Energy Plan Reaction: Plan Favours Fossil Fuel and Sacrifices Environment

The “lopsided emphasis” in the policy on production ignores the fact that the energy crisis is not one of supply, but one of “runaway demand, magnified by mismanagement,” says Kathryn Fuller, president of World Wildlife Fund-US. “The relatively modest amount by which we could increase domestic oil production would not begin to satisfy that demand and would have no effect on prices that are set in a global marketplace.”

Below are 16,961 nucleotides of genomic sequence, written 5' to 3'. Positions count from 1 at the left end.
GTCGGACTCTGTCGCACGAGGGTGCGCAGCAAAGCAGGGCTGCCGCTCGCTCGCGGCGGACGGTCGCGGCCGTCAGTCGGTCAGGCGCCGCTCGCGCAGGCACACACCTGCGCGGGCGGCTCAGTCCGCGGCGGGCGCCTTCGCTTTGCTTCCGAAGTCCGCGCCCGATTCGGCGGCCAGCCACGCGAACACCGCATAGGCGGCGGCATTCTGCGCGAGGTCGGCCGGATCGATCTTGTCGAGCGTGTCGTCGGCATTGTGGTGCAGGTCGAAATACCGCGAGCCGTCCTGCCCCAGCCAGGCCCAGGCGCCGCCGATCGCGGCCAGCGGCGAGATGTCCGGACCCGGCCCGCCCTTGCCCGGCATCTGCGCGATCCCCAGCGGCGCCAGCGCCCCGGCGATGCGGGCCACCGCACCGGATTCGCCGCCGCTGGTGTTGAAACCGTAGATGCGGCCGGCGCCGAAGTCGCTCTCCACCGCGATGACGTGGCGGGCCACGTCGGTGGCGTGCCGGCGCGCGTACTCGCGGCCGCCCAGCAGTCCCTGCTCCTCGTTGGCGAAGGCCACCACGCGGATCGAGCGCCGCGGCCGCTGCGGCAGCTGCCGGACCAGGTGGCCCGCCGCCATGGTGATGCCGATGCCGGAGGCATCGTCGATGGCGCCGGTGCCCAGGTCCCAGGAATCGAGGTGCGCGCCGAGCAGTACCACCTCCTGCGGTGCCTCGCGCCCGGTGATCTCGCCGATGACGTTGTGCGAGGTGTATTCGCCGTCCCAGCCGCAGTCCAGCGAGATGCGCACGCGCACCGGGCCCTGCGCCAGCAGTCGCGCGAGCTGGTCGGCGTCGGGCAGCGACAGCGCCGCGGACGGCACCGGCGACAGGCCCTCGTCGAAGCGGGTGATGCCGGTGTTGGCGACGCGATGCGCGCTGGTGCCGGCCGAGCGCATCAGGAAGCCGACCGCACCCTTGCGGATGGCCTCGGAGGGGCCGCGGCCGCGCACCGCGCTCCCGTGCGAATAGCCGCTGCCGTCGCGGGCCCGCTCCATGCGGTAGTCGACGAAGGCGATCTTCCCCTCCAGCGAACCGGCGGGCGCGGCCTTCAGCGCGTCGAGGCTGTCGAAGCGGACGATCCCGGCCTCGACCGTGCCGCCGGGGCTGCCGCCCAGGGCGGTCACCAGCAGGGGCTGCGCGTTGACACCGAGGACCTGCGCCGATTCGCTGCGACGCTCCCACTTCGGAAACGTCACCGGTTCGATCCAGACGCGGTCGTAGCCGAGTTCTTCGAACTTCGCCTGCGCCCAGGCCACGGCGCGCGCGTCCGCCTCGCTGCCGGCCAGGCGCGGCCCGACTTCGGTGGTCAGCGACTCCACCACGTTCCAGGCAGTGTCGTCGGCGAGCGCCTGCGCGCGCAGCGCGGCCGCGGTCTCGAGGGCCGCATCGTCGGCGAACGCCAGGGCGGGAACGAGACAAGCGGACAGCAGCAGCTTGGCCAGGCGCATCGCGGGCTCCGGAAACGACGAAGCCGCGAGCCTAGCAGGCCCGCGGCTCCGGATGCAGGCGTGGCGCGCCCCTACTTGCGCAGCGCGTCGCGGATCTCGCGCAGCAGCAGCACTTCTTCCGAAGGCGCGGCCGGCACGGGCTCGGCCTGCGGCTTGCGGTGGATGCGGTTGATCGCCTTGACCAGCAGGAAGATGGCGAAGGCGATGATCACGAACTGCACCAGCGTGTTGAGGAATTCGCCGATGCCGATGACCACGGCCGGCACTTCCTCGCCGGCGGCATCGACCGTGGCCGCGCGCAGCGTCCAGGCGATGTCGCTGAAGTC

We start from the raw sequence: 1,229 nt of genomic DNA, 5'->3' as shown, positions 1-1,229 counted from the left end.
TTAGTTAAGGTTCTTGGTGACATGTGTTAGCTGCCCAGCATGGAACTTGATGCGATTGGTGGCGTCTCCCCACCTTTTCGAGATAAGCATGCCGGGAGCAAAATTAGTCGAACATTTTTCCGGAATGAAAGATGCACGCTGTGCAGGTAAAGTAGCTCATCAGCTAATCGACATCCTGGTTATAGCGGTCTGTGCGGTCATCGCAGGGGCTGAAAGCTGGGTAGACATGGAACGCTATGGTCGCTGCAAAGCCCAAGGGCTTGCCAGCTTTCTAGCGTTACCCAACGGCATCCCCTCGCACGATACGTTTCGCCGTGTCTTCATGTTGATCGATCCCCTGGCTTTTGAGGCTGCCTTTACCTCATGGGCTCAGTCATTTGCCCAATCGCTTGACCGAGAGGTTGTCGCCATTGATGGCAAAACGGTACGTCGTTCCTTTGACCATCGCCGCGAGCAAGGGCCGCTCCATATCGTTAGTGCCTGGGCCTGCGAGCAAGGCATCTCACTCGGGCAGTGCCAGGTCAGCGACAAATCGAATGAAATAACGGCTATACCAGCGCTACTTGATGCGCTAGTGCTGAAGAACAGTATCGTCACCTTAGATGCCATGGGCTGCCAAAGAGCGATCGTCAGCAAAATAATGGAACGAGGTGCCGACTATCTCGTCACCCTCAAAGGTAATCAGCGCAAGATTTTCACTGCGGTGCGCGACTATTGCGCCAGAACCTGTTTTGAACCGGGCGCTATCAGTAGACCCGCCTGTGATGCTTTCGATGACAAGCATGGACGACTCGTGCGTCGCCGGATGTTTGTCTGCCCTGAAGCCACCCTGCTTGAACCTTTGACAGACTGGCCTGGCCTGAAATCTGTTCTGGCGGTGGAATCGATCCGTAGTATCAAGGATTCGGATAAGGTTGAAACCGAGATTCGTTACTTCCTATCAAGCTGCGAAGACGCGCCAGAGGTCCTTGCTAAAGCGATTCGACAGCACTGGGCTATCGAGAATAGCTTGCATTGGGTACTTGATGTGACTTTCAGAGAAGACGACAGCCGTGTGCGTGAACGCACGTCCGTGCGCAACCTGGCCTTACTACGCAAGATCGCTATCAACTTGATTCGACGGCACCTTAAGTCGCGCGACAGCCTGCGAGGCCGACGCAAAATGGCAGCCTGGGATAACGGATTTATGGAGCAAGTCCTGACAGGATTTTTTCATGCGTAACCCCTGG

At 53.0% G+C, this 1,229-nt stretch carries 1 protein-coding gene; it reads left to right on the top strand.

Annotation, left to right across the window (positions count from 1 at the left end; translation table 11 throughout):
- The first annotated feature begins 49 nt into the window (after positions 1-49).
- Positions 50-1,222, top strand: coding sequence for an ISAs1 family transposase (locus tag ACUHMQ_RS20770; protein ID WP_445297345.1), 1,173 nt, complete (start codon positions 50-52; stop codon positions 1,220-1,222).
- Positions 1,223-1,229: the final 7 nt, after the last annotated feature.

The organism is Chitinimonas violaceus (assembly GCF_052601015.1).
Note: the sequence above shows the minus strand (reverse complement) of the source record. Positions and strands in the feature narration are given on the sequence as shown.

WASHINGTON, DC, US, 2001-05-18 <> “Far from making energy cheaper, a plan that relies chiefly on the extraction of fossil fuels will exact a terrible cost,” and she says drilling in the Arctic National Wildlife Refuge cannot be conducted without causing major harm to wildlife and the wilderness environment. “We still have time to make a better and wiser choice through conservation and investment in technologies that increase efficiency and utilize non-polluting renewable resources,” she adds. “A more balanced plan would provide major economic benefits by focusing on the transition to a sustainable energy future and by reducing the carbon pollution responsible for global warming.” “President Bush is right when he says that America faces an energy crisis, but the real crisis, the crisis of global warming, has far more serious implications for the future, and for the kind of world we wish to leave our children, than his administration appears willing to recognize,” she adds. “Greater reliance on oil and coal to power our economy, as proposed by President Bush, will sharply increase the carbon pollution that causes global warming.” Heavy reliance on increased production of fossil fuels, while ignoring opportunities for conservation and efficiency, means the government is “trying to balance our nation’s energy future on a one-legged stool.” “America needs an energy policy that will do more than just give us directions to the next filling station,” she concludes. “We need a roadmap that takes us forward, into the 21st Century, not backward to the 1950s.”

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